Tuesday, June 14, 2011

Physics and Food - Part 2

I've been baking a lot lately, as usual. The other day I made something called Slices of Sin, a chocolate dessert that my mom used to make. It's hard to describe, but it's kind of similar to a very very thick mousse or a cakey fudge. It is baked in a glass loaf pan lined with foil. The recipe says to put the loaf pan directly into a larger pan filled with cool water after taking it out of the oven. I followed these directions, and after letting it sit in the water for a few minutes, I decided to check on it and maybe change the water; I figured that the water would have gotten hot by that point, and I wanted to replace it with cool water again. But when I felt the water, it was still cool, and so was the loaf pan! I realized that this is because water has a high specific heat capacity.

The specific heat capacity of a material is the amount of heat it takes to raise the temperature of one gram of that material by one degree Celcius. In other words it's a measure of how much heat something can absorb before actually getting hotter. So, when I say that water has a high specific heat capacity, I mean that you can put a lot of heat into it without it getting much hotter. That's why the pool is still cold at the beginning of the summer! The sun starts putting heat into it, but the temperature doesn't change much. Heat capacity also has to do with why you would choose to sit on a plastic bench instead of a metal one after both of them have been in the sun. You intuitively know that the metal one will be hotter; it's because metals have low specific heat capacity and therefore get hot even with a small heat input.

Let's address temperature itself first. Temperature can be described as a measure of the amount of kinetic energy in a substance, or how much the molecules are moving around. These molecules can move in different ways: the whole molecule can move, the whole molecule can rotate, or the molecule can vibrate (along the connections or bonds between the atoms that make up the molecule). As you put heat into the substance, the heat gets divided up between these different "modes" of movement, and the temperature is a reflection of the average movement within the substance. However, some substances have more modes than others. For example, if a substance were to consist of single atoms not connected to one another, there would be no opportunity for vibration, as vibration only happens along bonds (like a spring with a ball on each end). In a minute I'll mention another important characteristic that supplies more modes, but for now, consider two substances, one of which has more modes than the other. If you put the same amount of heat into each one, what happens? In each case, the heat will be divided up between the modes. But in the substance that has more modes, the heat will be divided into more portions, and therefore each portion will be smaller. So, the resulting average motion (averaged across more modes), will be smaller than the average motion in the substance with fewer modes. This will result in a smaller temperature increase in the substance with more modes. Let me reiterate that by "modes" I mean the different types of motion that may be available within a substance (translational, rotational, vibrational).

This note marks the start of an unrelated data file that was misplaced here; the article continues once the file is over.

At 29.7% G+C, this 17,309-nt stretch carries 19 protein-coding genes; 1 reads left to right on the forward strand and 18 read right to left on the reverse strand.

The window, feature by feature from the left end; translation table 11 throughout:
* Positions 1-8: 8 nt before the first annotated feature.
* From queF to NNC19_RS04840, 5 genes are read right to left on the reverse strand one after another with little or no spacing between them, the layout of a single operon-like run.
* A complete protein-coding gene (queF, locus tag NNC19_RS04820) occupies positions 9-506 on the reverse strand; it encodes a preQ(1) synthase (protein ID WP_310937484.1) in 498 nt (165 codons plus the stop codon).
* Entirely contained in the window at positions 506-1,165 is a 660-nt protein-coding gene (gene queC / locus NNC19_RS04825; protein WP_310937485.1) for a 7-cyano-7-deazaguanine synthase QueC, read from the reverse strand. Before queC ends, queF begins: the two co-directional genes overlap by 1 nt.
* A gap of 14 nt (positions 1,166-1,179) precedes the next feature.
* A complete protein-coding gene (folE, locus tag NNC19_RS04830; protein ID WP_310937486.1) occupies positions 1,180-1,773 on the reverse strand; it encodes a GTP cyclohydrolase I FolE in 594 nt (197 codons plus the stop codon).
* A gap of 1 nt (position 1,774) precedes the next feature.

Now let's talk about the structure of water. A molecule of water has one oxygen atom and two hydrogen atoms, and it is a bent molecule, as shown below.

As you can see, the hydrogens are bound to the oxygen, but what you can't see from my simple little image is that the oxygen also has some free electrons, or electrons that aren't part of a bond with another atom. The electrons and the two bonds can't be too close to one another, so the electrons hang out on one side of the oxygen, and the hydrogens hang out on the other. This is what causes the bent shape. Electrons have a negative charge, so the water molecule is negative on the free electron side and positive on the hydrogen side. This allows it to loosely bond with itself. The negative part of one water molecule is weakly attracted to the positive part of another water molecule in what is called hydrogen bonding. This extra bond is another mode that can absorb heat! Therefore, any heat that is put in will be divided up into more portions than it would be in other materials because of this extra place it can be stored. So, hydrogen bonding plays an important role in water's high specific heat capacity.

The other contributing factor is not quite as exciting. Some other substances have similar properties, but water is one of the most effective by weight. The water molecule is small and light, so more of them can fit into, say, one gram. This packs even more of each mode into a given weight. Some of the things I've read use this fact to support a claim that water's high specific heat capacity is nothing special. But the truth remains that water's specific heat capacity IS high, which I think is pretty remarkable no matter what.

Let's also briefly consider the cooling of water. It's just the opposite of what I explained above. A lot of heat will have to leave the water before it actually gets cooler. That's why the pool stays warm at night long after the air cools off!

To summarize, water is one of the best materials at absorbing large amounts of heat but undergoing only a small increase in temperature. This is due to both the hydrogen bonding that takes place and the low weight of the water molecule. Water's high specific heat capacity is one of the many unique properties that make it a useful and interesting material!